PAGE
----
Rowing queen, 25, to train to become first female Royal Marine

Oarsome! Rowing queen, 25, to begin training to become the first female Royal Marine in the Corps’ 350 year history

  • Philippa Birch, 25, will begin training in April after a tough three-day trial course
  • Ms Birch, who rowed for England, will be ‘just like any other recruit’ sources said
  • If she passes through she will be the first Royal Marine in their 350-year history
  • David Cameron lifted a centuries old ban on women in front line combat in 2016

A former international rower is to begin training to become the first female Royal Marine in the Corps’ 350-year history, The Mail on Sunday can reveal.

Trailblazing Philippa Birch, 25, is expected to start a 32-week programme in April after passing an arduous three-day potential recruits’ training course with flying colours.

Marines sources insisted last night that Ms Birch, who rowed for England last year, will be treated ‘just like any other recruit’ in her attempt to earn the Corps’ coveted green beret.

Her historic bid follows then Prime Minister David Cameron’s decision in 2016 to lift a centuries-old ban on women serving in close-combat regiments.

Philippa Birch, 25, has been dubbed GI Pippa by her instructors at the Marines’ base at Lympstone in Devon

His groundbreaking decision remains controversial because some commanders consider women incapable of withstanding the rigours of infantry training.

Critics fear that adding women to male-only frontline units could undermine teamwork and, ultimately, cost lives.

Ms Birch will earn £18,000 a year as a recruit, rising to £22,600 on completion of basic training. The more significant reward will be her place in history as the Corps’ first female Royal Marine.

She has already been dubbed ‘GI Pippa’ – a reference to the 1997 Hollywood film GI Jane, starring Demi Moore – by instructors at the Marines’ base at Lympstone in Devon.

Last night a military source said: ‘Inevitably there will be a lot of pressure on her.

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‘She’s going where no woman has gone before and that is a big ask. But once she’s in the gate she’ll be one of us, just another recruit. She’ll do the same weapons and fitness tests as any male recruit. Exactly the same standards will be expected of her as of them.

‘She’s already shown us that she’s highly motivated, physically fit and intelligent. It is very, very early days but everyone is keeping their fingers crossed that she succeeds.

‘This is an exciting time for her and for the Royal Marines.’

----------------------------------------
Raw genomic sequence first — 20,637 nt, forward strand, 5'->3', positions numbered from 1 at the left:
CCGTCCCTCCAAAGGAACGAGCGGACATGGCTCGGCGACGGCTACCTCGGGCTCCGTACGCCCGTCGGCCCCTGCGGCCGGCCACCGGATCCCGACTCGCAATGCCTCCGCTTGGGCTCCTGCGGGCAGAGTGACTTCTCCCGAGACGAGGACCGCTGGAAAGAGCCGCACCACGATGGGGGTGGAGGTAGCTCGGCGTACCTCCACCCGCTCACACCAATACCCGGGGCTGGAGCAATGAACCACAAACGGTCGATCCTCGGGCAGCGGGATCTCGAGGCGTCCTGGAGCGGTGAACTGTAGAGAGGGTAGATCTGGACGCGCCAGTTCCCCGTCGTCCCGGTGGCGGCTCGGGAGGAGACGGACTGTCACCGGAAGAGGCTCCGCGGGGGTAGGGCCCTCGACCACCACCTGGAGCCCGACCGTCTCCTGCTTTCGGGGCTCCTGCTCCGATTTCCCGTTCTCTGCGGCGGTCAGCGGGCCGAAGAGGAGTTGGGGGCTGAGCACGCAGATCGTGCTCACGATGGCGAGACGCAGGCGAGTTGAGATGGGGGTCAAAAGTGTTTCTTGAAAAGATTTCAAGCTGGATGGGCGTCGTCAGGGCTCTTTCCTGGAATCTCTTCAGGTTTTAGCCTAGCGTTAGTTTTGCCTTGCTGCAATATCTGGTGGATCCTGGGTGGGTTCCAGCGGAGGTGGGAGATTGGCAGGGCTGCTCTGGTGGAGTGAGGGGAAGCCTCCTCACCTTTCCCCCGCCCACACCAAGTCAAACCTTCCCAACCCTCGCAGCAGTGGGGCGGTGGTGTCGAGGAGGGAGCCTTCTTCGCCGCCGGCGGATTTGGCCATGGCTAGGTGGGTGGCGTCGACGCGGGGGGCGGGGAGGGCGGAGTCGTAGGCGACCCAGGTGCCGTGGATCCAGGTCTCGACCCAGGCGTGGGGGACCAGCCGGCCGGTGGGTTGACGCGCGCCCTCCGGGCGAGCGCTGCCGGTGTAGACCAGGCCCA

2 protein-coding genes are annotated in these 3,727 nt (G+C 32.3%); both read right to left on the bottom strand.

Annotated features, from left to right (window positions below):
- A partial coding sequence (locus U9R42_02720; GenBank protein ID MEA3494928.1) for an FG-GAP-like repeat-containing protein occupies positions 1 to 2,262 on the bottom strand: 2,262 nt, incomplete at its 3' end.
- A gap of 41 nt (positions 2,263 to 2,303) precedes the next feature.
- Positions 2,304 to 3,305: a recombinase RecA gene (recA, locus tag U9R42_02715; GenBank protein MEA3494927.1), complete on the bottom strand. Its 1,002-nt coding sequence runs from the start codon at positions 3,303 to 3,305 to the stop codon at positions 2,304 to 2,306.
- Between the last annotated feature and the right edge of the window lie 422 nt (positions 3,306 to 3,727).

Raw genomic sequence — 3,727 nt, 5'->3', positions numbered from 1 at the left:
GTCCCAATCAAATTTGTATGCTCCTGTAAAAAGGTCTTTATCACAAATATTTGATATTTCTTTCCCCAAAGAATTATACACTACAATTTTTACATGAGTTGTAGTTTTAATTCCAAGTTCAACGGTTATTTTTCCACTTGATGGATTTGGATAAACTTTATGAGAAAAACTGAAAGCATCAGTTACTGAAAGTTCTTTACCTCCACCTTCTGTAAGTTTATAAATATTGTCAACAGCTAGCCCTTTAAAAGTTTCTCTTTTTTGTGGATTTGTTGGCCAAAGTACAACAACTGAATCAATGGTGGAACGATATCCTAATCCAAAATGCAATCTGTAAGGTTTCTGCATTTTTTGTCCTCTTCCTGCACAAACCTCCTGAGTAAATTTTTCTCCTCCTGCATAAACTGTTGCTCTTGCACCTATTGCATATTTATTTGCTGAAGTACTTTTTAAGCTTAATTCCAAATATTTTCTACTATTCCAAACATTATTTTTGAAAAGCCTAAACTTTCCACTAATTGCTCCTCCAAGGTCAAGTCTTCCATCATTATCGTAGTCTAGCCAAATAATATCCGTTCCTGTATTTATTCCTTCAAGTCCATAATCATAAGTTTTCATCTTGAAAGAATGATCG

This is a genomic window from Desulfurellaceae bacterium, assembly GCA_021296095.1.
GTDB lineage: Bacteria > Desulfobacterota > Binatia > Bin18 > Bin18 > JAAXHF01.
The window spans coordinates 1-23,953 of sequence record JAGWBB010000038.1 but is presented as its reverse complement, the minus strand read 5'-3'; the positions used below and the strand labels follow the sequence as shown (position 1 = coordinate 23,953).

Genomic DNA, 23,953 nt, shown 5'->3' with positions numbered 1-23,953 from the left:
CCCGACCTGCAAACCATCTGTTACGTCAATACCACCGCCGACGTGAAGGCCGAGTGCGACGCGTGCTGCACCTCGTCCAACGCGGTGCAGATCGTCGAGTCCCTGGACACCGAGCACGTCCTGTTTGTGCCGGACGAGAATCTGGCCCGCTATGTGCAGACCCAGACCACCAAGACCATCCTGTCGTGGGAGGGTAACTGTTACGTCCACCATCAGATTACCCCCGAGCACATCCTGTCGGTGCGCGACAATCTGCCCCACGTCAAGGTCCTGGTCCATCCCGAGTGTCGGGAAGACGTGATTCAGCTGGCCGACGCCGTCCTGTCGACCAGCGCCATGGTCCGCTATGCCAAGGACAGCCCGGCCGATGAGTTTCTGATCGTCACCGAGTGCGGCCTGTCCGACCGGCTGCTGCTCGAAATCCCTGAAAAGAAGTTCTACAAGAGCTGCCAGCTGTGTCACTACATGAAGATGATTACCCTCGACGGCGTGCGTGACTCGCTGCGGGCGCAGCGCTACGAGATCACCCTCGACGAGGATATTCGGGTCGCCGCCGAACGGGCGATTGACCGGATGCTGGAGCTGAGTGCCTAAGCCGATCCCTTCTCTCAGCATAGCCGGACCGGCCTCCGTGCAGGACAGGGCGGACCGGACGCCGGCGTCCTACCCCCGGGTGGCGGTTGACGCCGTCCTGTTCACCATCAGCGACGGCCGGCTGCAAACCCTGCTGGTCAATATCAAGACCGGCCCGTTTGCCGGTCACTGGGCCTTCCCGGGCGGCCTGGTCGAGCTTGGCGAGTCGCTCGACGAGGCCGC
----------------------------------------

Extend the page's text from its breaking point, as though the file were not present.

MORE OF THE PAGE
How she was inspired by cross-dressing heroine who conned her way into the Army AND Marines

Hannah Snell joined George II’s army in 1745 under the alias ‘James Gray’

Dressed in her Royal Marines uniform, this is the 18th Century soldier who inspired Philippa Birch’s bid to earn a coveted green beret.

Hannah Snell (1723-1792) joined the Army in 1745, using the name ‘James Gray’.

She deserted the following year and signed up for the Royal Marines. She even managed to hide her true identity when she was badly wounded during the siege of Pondicherry in India in 1748. When she returned to London, she revealed her identity and became a celebrity, appearing on stage in her uniform.

Ms Snell’s military career was officially recognised and she was granted a pension by the Royal Chelsea Hospital.


In January, Ms Birch, who is 5ft 8in tall, completed a series of aptitude tests at the Commando Training Centre Royal Marines, including assault courses, fireman’s carries and five-mile endurance runs over Woodbury Common next to the base.

She also racked up impressive scores in a series of gym tests which included press-ups, sit-ups and pull-ups.

According to her profile on the employment website LinkedIn, Ms Birch passed A-levels in psychology, biology and chemistry at Godalming College, Surrey, and studied mechanical engineering at Oregon State University in the United States and subsequently at Loughborough University.

The site also suggests Ms Birch is from Reading, Berkshire, and that, after graduating, she sought temporary work as a clerical administrator via the recruitment agency Office Angels.

She has represented Molesey Rowing Club at elite-level events and last year rowed for England in the women’s lightweight double sculls at a four-nations regatta in Cork, Ireland.

Ms Birch first revealed her ambition to join the Royal Marines on the social media platform Instagram. Her posts on the site have made reference to the Corps’ motto ‘Per Mare Per Terram’ – Latin for ‘By Sea By Land’ – and to Hannah Snell, a woman who served in the Royal Marines in the 18th Century by pretending to be a man.

After completing the Marines’ enlistment papers, Ms Birch posted a picture of herself and wrote: ‘Biggest hurdle cleared. One step closer to the impossible.’

She added the hashtags #hannah snell and #permareperterram to her message, which received 73 likes.

About ten per cent of Britain’s regular forces personnel and 14 per cent of reservists are women.

Women have been serving on the front line for many years in roles such as helicopter pilots, medics and engineers.

Female soldiers have also proven invaluable in gathering intelligence and conducting community engagement among women in socially conservative societies where females would not speak to men.

But their inclusion in units such as the Royal Marines and Special Forces – whose specific role is to kill enemy combatants at close quarters and sometimes in hand- to-hand combat situations – is still hugely divisive. Traditionalists insist the presence of even a single woman could alter unit dynamics and change soldiers’ behaviour for the worse and cost lives. 

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